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"I can't wait for the film to be released in France; they'll tear me to shreds and that'll be hilarious"  -Julie Delpy, on her role in An American Werewolf in Paris
 The World of Film in Australia - on the Internet Updated Tuesday September 15, 2020 

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By Andrew L. Urban

Three weeks ago I wrote about films that deal with and hope to make a difference one way or another on a global issue (climate change). 

This week, I want to talk about an Australian film that deals with a significant Australian subject: miscarriage of justice and the absence of process available to correcting them – short of a Royal Commission.

The film, Shadow of Doubt, has only been screened so far at Hobart’s State Cinema and on the Crime Investigation Network (FOXTEL) – both on July 31, 2013. But now there will be two more public screenings, one in Melbourne on October 28 (organised by Australian Business Women’s Awards Alumni at the Telstra Theatrette) and one in Sydney on November 5 (6pm for 6.30pm) at the Chauvel in Paddington, organised by the filmmaker herself, Eve Ash (who is one of the Awards Alumni).

We report this week that the audience at the Sydney screening will be addressed by Chester Porter QC, the respected barrister who has been passionate all his life about uncovering and correcting wrongful convictions and who (among many other things) was counsel assisting the Lindy Chamberlain Morling Royal Commission.

This is perfectly apt, since Shadow of Doubt reveals a case that has a ghostly similarity with the notorious Chamberlain trial. At the centre of the story is Sue Neill-Fraser, a Hobart grandmother (she’ll turn 60 early next year), found guilty of the murder of Bob Chappell, her partner of 18 years, aboard their yacht Four Winds, anchored in Sandy Bay on Australia Day 2009.

As in the Chamberlain case, there was no body, no weapon, no witnesses; likewise, the forensic evidence was dubious and the circumstantial evidence frail. Shadow of Doubt itself takes a forensic approach to uncovering just some of the flaws and as its title implies, casts a shadow of doubt over the conviction.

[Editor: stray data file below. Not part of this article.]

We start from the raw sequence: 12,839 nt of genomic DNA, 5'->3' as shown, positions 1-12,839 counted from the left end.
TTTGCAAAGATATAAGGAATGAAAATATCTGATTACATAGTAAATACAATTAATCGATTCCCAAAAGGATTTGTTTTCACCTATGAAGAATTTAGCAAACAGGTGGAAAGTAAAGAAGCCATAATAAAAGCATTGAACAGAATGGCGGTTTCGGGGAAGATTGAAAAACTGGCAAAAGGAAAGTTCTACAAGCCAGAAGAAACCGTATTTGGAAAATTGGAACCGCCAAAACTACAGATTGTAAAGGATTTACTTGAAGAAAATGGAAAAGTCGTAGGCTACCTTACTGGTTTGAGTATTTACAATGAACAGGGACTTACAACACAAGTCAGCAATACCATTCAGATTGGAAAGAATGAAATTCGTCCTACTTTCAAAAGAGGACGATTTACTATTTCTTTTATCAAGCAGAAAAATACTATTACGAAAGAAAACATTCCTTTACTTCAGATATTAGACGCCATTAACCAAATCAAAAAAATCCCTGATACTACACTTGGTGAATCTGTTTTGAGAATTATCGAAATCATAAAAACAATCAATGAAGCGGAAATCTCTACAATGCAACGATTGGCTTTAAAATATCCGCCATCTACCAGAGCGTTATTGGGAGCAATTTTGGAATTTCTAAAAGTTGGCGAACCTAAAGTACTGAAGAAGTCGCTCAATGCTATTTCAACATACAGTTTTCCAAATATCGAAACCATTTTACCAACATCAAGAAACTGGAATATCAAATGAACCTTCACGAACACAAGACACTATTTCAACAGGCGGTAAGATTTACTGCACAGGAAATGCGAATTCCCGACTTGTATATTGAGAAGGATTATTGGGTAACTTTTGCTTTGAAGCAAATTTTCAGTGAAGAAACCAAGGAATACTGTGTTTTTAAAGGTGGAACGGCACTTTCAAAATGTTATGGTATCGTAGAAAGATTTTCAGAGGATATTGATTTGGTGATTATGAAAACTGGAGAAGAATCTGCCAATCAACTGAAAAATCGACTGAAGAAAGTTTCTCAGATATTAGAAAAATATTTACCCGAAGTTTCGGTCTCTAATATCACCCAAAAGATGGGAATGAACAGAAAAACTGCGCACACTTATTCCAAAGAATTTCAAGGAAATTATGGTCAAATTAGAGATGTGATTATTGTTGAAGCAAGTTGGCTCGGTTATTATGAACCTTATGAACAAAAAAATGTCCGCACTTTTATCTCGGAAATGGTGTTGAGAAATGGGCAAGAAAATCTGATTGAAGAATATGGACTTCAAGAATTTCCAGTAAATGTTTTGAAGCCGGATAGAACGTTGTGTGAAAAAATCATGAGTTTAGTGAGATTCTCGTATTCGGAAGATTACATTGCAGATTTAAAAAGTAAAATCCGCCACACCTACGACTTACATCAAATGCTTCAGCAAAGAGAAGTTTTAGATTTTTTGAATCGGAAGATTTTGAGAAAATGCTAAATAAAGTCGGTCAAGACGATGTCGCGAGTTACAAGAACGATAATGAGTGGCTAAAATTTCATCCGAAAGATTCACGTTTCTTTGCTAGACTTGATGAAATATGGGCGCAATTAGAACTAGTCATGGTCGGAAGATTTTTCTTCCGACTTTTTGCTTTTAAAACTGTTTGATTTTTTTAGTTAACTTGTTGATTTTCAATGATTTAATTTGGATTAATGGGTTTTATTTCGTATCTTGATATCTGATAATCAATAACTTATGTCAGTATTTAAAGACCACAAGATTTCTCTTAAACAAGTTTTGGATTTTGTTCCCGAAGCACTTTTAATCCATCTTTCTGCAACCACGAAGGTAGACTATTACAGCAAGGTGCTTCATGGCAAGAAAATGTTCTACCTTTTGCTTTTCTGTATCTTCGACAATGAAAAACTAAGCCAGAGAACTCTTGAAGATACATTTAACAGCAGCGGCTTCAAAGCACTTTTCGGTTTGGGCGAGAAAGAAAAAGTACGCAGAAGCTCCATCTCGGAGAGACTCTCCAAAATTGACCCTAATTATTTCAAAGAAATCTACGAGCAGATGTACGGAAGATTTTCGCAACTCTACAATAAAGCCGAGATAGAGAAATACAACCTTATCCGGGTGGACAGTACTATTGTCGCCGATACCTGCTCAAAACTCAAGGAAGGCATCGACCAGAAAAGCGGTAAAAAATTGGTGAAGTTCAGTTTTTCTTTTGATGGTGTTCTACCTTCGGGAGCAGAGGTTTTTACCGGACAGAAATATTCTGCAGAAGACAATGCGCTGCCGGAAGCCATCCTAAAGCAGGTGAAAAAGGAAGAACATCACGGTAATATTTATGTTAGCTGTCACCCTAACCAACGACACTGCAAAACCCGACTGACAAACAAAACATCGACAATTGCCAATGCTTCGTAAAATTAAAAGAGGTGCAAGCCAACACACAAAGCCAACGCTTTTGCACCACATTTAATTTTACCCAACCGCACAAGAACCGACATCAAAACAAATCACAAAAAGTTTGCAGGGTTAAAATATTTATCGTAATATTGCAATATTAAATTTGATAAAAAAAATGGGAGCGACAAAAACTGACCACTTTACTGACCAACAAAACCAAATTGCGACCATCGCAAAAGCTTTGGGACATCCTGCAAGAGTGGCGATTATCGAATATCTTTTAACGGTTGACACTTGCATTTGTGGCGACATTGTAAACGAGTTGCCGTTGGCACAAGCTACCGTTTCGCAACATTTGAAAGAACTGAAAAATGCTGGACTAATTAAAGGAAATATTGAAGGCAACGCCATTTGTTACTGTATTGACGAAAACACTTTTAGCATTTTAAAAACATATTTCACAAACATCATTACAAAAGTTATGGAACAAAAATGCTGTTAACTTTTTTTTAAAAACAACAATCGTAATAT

After seeing the film, alarmed lawyers and civil libertarians have joined the family of Susan Neill-Fraser in calling for an independent review of the case which has seen her convicted and jailed for 23 years. 

Dr Robert N. Moles, former professor of law, has investigated alleged miscarriages of justice for 30 years, and is the author of Forensic Investigations and Miscarriages of Justice, (Irwin Law, Toronto, 2010): “In the book, I set out the law on miscarriages of justice in Australia. I can say with confidence that the conviction of Sue Neil-Fraser does not comply with the Australian law on this topic.”

The eminent barrister Robert Richter QC said: “If half of what is alleged [in the film] is well founded, this case requires a full judicial inquiry into the investigation and prosecution of the case. There's no dingo, but there's significant DNA and other evidentiary material to require answers which are not circumscribed by the adversarial and limited appellate processes.”

Richter even wrote to Tasmania’s Attorney General several weeks ago urging a review; so far not a word.

And after seeing Shadow of Doubt, Bill Rowlings OAM, CEO, Civil Liberties Australia, exclaimed: “Police filter the truth. Forensic science is abused. The prosecutor invents a murder weapon, and the judge agrees. A miscarriage of justice so blatant you won't believe it possible in 21st century Australia.” 

Indeed. If this is the norm, Tasmania’s justice system resembles that of the penal colony it once was.

Chappell’s body has never been found. The murder weapon – supposedly a heavy wrench – was invented by the Tasmanian Director of Public Prosecutions near the end of her trial. There was no such wrench; in fact no murder weapon was presented as an exhibit to the court. There were no eye witnesses. 

While the wrench was imagined by the prosecution, it would have made a vivid impression in the minds of the jury. It certainly did in the mind of the judge, who referred to it eight times in his summing up, reinforcing the reality of that phantom wrench. 

Shadow of Doubt alone should have been sufficient to warrant the attention of the Tasmanian justice system. They were invited to the screening, didn’t attend. Although it hasn’t made a difference yet, the film is nevertheless a galvanising force around which public and lawyers alike are gathering in growing numbers. The film – as the Neill-Fraser family – isn’t asking for the conviction to be overturned. It presents some of the flaws and weaknesses that make the conviction unsafe.

As Porter says: “There obviously should be a body like the Criminal Cases Review Commission (CCRC) in England. There is also the Scottish Criminal Cases Review Commission. The English CCRC received more than three applications every working day. There’s no doubt that many, if not most, of the cases that result in applications to these two commissions have no merit. But a reasonable number do have merit,” he notes.

The Human Rights Commission, the Law Society of South Australia, the Law Council of Australia, the Australian Lawyers Alliance and the former High Court Justice Michael Kirby, all support the idea. 

Let’s hope Shadow of Doubt will ignite the same fires of outrage that led to Lindy Chamberlain regaining her freedom and establishing her innocence. But faster.

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Andrew L. Urban

I will be moderating the panel on November 5, 2013 and urge you to join us, if you can.

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